# LOOKUP (Vector Form)

The LOOKUP function has two syntax forms: vector and array.

A vector is a range of only one row or one column. The vector form of LOOKUP looks in a one-row or one-column range (known as a vector) for a value and returns a value from the same position in a second one-row or one-column range. Use this form of the LOOKUP function when you want to specify the range that contains the values you want to match. The other form of LOOKUP automatically looks in the first column or row.

**Syntax 1**

Vector form

**LOOKUP**(**lookup_value**,**lookup_vector**,**result_vector**)

**Lookup_value** is a value that LOOKUP searches for in the first vector. Lookup_value can be a number, text, a logical value, or a name or reference that refers to a value.

**Lookup_vector** is a range that contains only one row or one column. The values in lookup_vector can be text, numbers, or logical values.

**Important** The values in lookup_vector must be placed in ascending order: ...,-2, -1, 0, 1, 2, ..., A-Z, FALSE, TRUE; otherwise, LOOKUP may not give the correct value. Uppercase and lowercase text are equivalent.

**Result_vector** is a range that contains only one row or column. It must be the same size as lookup_vector.

- If LOOKUP can't find the lookup_value, it matches the largest value in lookup_vector that is less than or equal to lookup_value.
- If lookup_value is smaller than the smallest value in lookup_vector, LOOKUP gives the #N/A error value.

**Examples**

In the preceding worksheet:

`LOOKUP(4.91,A2:A7,B2:B7)`

equals "orange"

`LOOKUP(5.00,A2:A7,B2:B7)`

equals "orange"

`LOOKUP(7.66,A2:A7,B2:B7)`

equals "violet"

`LOOKUP(7.66E-14,A2:A7,B2:B7)`

equals #N/A, because 7.66E-14 is less than the smallest value in the lookup_vector A2:A7

# LOOKUP (Array Form)

The LOOKUP function has two syntax forms: vector and array.

The array form of LOOKUP looks in the first row or column of an array for the specified value and returns a value from the same position in the last row or column of the array. Use this form of LOOKUP when the values you want to match are in the first row or column of the array. Use the other form of LOOKUP when you want to specify the location of the column or row.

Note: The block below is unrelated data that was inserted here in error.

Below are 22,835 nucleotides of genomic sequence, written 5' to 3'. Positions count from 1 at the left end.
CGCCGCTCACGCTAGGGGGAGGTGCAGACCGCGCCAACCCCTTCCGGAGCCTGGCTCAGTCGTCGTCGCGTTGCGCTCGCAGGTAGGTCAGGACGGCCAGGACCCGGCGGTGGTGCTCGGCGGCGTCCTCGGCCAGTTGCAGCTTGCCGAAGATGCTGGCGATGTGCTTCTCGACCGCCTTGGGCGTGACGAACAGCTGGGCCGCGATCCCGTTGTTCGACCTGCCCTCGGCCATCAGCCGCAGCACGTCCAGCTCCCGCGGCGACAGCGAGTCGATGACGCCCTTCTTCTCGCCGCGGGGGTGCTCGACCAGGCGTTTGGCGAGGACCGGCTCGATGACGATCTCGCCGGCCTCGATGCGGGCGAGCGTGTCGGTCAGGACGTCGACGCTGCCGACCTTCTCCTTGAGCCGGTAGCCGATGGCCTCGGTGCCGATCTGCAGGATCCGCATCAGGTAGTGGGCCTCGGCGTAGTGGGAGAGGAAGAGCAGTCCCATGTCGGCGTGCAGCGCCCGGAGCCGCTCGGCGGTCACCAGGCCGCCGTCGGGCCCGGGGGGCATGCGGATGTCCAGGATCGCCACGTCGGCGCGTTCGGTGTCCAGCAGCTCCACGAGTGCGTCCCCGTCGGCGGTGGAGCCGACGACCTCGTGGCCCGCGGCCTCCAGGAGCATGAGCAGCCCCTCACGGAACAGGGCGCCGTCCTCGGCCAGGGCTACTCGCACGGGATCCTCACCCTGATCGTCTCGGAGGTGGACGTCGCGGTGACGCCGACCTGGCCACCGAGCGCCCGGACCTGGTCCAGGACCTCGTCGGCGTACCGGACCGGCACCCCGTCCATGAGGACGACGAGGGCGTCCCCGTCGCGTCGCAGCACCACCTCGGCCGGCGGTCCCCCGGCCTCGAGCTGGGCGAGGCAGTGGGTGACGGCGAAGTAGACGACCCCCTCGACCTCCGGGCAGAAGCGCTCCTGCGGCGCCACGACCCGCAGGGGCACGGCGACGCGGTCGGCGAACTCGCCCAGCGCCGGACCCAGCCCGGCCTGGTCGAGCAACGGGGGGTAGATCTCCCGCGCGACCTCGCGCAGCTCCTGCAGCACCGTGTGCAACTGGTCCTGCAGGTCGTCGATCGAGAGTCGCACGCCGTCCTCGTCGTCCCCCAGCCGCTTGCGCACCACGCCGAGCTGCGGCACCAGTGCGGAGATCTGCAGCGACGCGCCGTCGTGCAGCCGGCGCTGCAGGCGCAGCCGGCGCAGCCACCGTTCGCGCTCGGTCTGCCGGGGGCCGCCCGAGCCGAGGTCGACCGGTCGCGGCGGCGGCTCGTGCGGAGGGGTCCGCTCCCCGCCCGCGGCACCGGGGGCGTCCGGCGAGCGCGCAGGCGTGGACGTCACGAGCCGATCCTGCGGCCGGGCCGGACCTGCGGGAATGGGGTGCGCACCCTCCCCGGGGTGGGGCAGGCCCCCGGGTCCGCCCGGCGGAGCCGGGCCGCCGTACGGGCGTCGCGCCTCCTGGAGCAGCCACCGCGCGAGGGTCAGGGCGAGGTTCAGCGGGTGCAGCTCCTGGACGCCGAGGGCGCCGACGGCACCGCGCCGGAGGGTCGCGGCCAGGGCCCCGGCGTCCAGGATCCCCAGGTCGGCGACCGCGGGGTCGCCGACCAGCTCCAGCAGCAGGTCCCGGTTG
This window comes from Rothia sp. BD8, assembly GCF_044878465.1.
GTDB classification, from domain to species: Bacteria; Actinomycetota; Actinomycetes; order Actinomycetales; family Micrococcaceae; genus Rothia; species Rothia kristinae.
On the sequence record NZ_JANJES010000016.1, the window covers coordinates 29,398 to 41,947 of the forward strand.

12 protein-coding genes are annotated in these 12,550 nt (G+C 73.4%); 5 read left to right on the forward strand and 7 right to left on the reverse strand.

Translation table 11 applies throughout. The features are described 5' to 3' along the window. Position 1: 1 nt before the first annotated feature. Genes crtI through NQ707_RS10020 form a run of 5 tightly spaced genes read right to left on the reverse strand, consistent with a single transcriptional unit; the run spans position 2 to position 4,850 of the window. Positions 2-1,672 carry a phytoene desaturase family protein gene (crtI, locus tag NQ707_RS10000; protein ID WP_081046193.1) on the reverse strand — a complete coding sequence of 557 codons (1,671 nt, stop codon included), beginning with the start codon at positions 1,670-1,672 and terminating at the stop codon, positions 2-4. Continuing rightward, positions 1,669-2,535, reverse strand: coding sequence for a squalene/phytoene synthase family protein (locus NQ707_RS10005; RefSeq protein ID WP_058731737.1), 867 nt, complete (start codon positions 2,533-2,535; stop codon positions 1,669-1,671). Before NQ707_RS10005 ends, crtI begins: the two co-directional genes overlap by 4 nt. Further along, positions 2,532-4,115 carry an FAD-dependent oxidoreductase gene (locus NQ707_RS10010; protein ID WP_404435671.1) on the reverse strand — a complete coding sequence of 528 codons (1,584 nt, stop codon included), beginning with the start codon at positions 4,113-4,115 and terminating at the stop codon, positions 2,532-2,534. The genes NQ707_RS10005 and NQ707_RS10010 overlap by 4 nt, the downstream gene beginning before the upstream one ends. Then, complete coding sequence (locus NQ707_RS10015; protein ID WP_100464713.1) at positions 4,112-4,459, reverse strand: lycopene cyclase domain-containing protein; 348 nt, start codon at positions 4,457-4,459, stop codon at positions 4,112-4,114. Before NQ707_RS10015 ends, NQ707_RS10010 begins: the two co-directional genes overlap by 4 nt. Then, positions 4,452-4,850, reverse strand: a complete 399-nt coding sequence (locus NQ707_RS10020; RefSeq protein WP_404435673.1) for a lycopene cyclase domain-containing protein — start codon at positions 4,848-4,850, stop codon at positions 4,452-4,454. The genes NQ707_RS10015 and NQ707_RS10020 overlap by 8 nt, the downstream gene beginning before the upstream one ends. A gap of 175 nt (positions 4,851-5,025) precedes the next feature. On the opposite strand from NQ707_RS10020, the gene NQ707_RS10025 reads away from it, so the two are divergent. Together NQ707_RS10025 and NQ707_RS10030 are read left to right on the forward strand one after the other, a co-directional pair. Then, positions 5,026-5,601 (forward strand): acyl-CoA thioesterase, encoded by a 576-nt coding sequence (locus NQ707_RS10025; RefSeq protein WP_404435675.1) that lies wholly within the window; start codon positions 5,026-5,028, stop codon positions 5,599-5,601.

**Tip** In general, it's best to use the HLOOKUP or VLOOKUP function instead of the array form of LOOKUP. This form of LOOKUP is provided for compatibility with other spreadsheet programs.

**Syntax 2**

Array form

**LOOKUP**(**lookup_value**,**array**)

**Lookup_value** is a value that LOOKUP searches for in an array. Lookup_value can be a number, text, a logical value, or a name or reference that refers to a value.

- If LOOKUP can't find the lookup_value, it uses the largest value in the array that is less than or equal to lookup_value.
- If lookup_value is smaller than the smallest value in the first row or column (depending on the array dimensions), LOOKUP returns the #N/A error value.

**Array** is a range of cells that contains text, numbers, or logical values that you want to compare with lookup_value.

The array form of LOOKUP is very similar to the HLOOKUP and VLOOKUP functions. The difference is that HLOOKUP searches for lookup_value in the first row, VLOOKUP searches in the first column, and LOOKUP searches according to the dimensions of array.

- If array covers an area that is wider than it is tall (more columns than rows), LOOKUP searches for lookup_value in the first row.
- If array is square or is taller than it is wide (more rows than columns), LOOKUP searches in the first column.
- With HLOOKUP and VLOOKUP, you can index down or across, but LOOKUP always selects the last value in the row or column.

**Important** The values must be placed in ascending order: ...,-2, -1, 0, 1, 2, ..., A-Z, FALSE, TRUE; otherwise, LOOKUP may not give the correct value. Uppercase and lowercase text are equivalent.

**Examples**

`LOOKUP("C",{"a","b","c","d";1,2,3,4})`

equals 3

`LOOKUP("bump",{"a",1;"b",2;"c",3})`

equals 2